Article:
Film: Get Low
"There's alive and there's dead. And there's a worse place in between them, that I hope you never know nothing about."
Robert Duvall plays Felix Bush, a man who decides to plan and attend his own funeral before his death. He’s been 40 years a hermit, and over time a collection of rumours have built up over him. He invites everyone who knows anything about him along to recount said rumours, and also has a story to tell of his own.
We focus almost entirely on the build-up to the main event, with the party itself only comprising the final few minutes of the film. This might give you an idea of the pace Schneider sets here; not too slow, but definitely ponderous.
The camera lingers on Duvall’s every move it seems, so its key that the central performance is top drawer. Bush is unpredictable but Duvall gives him an air of intrigue from the first frame. Things eventually come to light about his past but the performance alone tells us more than the script ever does. It’s odd that he was snubbed at the Oscars for this one.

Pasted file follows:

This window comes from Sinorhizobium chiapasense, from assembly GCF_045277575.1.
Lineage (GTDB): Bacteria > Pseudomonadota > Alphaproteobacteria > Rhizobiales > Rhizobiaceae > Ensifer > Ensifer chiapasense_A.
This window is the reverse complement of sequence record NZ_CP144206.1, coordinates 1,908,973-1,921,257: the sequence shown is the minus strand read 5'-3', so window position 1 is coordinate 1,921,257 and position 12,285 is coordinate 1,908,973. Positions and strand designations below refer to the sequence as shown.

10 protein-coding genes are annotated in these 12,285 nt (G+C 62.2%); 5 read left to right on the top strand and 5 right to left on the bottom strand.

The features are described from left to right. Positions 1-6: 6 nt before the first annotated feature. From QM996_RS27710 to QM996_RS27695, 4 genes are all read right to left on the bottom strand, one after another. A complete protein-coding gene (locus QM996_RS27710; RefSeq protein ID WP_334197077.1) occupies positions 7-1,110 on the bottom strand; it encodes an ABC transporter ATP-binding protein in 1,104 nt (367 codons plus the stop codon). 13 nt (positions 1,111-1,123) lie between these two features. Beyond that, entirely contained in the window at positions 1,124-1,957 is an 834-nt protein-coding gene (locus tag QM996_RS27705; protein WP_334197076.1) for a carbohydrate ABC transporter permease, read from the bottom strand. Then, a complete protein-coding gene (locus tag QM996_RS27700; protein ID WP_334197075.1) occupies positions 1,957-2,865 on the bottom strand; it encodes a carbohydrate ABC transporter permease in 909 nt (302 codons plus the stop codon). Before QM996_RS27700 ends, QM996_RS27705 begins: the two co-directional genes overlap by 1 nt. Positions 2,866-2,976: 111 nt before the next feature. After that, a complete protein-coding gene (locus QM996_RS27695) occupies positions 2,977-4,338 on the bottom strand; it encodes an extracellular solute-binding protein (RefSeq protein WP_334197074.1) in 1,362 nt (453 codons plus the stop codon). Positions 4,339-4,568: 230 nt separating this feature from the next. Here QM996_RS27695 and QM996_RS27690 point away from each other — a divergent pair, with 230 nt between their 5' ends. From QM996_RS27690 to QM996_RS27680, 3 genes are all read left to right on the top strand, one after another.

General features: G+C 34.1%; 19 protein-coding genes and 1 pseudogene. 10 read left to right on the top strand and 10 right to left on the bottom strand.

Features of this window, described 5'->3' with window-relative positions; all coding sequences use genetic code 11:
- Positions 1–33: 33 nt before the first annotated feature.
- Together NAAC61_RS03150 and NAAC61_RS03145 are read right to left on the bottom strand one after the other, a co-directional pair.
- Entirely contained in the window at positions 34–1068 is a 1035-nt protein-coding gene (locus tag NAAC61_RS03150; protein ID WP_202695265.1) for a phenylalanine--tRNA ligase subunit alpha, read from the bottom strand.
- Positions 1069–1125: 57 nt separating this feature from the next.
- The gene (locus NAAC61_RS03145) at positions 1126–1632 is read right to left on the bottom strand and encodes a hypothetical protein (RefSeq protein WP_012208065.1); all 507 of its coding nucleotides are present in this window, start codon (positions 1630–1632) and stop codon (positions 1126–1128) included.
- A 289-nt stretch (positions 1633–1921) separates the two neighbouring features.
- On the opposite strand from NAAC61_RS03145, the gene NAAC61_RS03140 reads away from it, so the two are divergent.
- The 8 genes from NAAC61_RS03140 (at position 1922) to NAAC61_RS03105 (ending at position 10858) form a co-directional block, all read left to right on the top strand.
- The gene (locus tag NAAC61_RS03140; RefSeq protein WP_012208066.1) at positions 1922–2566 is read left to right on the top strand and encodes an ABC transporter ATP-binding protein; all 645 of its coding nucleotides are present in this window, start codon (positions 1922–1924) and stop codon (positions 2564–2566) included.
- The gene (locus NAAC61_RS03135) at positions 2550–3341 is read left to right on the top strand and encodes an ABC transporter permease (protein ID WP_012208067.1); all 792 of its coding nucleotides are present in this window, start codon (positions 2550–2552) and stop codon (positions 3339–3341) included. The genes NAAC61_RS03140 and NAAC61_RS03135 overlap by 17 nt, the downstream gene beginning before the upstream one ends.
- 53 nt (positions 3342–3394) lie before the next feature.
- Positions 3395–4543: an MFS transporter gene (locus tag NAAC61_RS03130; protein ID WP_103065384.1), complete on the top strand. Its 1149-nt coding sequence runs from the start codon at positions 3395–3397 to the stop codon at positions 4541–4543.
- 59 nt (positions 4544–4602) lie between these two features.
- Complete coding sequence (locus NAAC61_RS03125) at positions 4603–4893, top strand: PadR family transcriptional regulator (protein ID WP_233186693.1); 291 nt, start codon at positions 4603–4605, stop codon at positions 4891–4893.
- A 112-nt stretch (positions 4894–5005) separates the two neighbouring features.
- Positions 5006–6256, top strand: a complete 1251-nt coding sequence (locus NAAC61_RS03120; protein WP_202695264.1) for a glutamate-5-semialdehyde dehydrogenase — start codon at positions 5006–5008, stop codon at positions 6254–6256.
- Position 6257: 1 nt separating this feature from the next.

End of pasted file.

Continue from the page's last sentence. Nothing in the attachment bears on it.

This is a story that makes its own points about mortality, how we remember the past and how best to cope with our mistakes. Get Low asks questions rather than trying to answer them, and the screenplay doesn’t work too hard to get us on board.
The final act is a little odd and ends the film on a strange, perhaps disappointing note. However, Get Low is one of Duvall’s best performances in a long time and one definitely worth taking the time to watch. That coupled with a novel, well executed concept and some strong supporting roles makes this an under-hyped, already-forgotten gem.